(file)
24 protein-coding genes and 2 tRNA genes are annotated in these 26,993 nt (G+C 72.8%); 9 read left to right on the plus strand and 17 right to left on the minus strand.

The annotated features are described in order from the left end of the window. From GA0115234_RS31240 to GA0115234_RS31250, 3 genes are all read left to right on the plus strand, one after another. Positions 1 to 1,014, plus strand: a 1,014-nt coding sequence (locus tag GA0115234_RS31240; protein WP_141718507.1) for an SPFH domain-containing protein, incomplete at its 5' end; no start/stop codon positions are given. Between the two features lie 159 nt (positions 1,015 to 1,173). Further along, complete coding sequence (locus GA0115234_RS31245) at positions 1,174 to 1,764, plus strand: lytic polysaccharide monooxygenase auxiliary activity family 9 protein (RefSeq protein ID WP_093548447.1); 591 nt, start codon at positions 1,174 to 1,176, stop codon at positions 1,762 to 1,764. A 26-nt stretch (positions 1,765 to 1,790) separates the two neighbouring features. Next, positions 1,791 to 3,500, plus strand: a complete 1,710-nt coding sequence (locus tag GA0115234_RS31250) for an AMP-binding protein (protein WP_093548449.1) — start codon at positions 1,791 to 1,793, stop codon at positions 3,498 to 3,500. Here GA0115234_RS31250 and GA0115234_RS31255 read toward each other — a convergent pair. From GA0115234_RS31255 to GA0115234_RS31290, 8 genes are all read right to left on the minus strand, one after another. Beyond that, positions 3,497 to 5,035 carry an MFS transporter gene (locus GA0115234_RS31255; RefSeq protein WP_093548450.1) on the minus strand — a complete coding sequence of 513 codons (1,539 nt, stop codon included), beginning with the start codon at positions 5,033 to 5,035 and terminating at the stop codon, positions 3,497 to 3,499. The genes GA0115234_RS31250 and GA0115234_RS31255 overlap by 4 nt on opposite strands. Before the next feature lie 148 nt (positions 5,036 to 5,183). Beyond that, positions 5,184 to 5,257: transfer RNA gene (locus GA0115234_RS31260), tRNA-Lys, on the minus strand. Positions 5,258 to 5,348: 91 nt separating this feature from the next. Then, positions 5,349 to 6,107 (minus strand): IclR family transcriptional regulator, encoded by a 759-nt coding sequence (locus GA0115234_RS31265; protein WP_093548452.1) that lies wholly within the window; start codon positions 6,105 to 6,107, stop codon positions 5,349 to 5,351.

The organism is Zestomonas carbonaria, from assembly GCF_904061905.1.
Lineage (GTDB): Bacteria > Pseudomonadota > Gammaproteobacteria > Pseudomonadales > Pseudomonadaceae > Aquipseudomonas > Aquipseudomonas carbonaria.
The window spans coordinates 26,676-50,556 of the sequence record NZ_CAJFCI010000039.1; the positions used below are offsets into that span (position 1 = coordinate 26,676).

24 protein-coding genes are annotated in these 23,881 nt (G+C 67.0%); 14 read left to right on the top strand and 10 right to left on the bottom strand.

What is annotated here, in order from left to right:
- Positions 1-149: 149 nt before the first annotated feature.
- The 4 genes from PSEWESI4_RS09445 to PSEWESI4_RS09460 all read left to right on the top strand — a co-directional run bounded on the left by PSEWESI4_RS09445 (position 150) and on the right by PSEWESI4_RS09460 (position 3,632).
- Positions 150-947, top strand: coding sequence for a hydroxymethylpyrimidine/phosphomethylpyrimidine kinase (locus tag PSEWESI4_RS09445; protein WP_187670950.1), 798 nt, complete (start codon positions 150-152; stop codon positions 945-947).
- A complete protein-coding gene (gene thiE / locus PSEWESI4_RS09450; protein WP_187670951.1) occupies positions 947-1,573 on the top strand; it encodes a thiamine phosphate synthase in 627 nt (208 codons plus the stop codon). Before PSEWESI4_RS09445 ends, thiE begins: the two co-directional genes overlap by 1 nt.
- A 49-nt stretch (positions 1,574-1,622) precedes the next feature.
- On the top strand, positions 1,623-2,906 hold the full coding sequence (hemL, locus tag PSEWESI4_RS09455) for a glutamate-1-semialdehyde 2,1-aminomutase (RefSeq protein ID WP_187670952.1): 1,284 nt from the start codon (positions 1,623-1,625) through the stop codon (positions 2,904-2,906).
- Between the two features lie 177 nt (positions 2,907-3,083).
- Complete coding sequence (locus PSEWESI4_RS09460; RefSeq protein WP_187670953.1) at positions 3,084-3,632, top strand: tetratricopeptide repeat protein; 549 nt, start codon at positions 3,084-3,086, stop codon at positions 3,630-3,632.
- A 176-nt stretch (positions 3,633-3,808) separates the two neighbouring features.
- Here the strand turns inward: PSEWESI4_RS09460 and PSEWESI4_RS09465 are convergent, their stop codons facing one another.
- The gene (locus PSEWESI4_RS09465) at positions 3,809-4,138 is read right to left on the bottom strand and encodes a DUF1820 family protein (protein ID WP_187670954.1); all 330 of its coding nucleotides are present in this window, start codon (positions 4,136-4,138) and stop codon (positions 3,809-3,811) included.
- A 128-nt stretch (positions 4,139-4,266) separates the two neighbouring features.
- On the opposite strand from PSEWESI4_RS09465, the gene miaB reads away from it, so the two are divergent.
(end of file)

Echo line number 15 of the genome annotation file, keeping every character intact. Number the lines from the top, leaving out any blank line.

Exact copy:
- Complete coding sequence (locus PSEWESI4_RS09460; RefSeq protein WP_187670953.1) at positions 3,084-3,632, top strand: tetratricopeptide repeat protein; 549 nt, start codon at positions 3,084-3,086, stop codon at positions 3,630-3,632.